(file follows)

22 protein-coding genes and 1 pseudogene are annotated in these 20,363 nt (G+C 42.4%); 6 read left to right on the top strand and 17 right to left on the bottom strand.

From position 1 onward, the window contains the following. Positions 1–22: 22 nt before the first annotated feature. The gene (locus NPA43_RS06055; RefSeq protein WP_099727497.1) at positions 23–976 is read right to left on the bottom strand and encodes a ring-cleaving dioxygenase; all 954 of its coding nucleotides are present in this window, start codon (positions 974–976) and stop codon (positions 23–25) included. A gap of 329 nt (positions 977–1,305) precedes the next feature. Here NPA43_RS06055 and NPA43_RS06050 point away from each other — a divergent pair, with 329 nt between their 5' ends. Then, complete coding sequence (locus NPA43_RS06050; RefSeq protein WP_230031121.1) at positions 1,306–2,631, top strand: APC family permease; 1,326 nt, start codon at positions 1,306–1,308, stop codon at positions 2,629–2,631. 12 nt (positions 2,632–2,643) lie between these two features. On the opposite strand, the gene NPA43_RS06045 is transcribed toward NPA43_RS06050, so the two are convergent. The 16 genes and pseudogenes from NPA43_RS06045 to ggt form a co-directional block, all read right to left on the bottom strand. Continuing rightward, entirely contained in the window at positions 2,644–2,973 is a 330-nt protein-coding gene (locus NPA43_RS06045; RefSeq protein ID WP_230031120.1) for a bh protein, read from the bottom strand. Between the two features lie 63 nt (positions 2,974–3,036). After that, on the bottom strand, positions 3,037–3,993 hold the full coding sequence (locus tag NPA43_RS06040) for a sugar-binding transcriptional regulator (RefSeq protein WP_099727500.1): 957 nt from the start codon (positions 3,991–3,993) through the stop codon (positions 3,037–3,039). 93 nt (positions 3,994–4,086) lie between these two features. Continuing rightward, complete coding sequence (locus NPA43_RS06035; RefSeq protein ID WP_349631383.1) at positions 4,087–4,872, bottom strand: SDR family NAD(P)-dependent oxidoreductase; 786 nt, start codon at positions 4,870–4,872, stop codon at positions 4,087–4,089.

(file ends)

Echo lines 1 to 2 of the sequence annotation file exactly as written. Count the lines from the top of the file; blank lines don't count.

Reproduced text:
22 protein-coding genes and 1 pseudogene are annotated in these 20,363 nt (G+C 42.4%); 6 read left to right on the top strand and 17 right to left on the bottom strand.

From position 1 onward, the window contains the following. Positions 1–22: 22 nt before the first annotated feature. The gene (locus NPA43_RS06055; RefSeq protein WP_099727497.1) at positions 23–976 is read right to left on the bottom strand and encodes a ring-cleaving dioxygenase; all 954 of its coding nucleotides are present in this window, start codon (positions 974–976) and stop codon (positions 23–25) included. A gap of 329 nt (positions 977–1,305) precedes the next feature. Here NPA43_RS06055 and NPA43_RS06050 point away from each other — a divergent pair, with 329 nt between their 5' ends. Then, complete coding sequence (locus NPA43_RS06050; RefSeq protein WP_230031121.1) at positions 1,306–2,631, top strand: APC family permease; 1,326 nt, start codon at positions 1,306–1,308, stop codon at positions 2,629–2,631. 12 nt (positions 2,632–2,643) lie between these two features. On the opposite strand, the gene NPA43_RS06045 is transcribed toward NPA43_RS06050, so the two are convergent. The 16 genes and pseudogenes from NPA43_RS06045 to ggt form a co-directional block, all read right to left on the bottom strand. Continuing rightward, entirely contained in the window at positions 2,644–2,973 is a 330-nt protein-coding gene (locus NPA43_RS06045; RefSeq protein ID WP_230031120.1) for a bh protein, read from the bottom strand. Between the two features lie 63 nt (positions 2,974–3,036). After that, on the bottom strand, positions 3,037–3,993 hold the full coding sequence (locus tag NPA43_RS06040) for a sugar-binding transcriptional regulator (RefSeq protein WP_099727500.1): 957 nt from the start codon (positions 3,991–3,993) through the stop codon (positions 3,037–3,039). 93 nt (positions 3,994–4,086) lie between these two features. Continuing rightward, complete coding sequence (locus NPA43_RS06035; RefSeq protein ID WP_349631383.1) at positions 4,087–4,872, bottom strand: SDR family NAD(P)-dependent oxidoreductase; 786 nt, start codon at positions 4,870–4,872, stop codon at positions 4,087–4,089.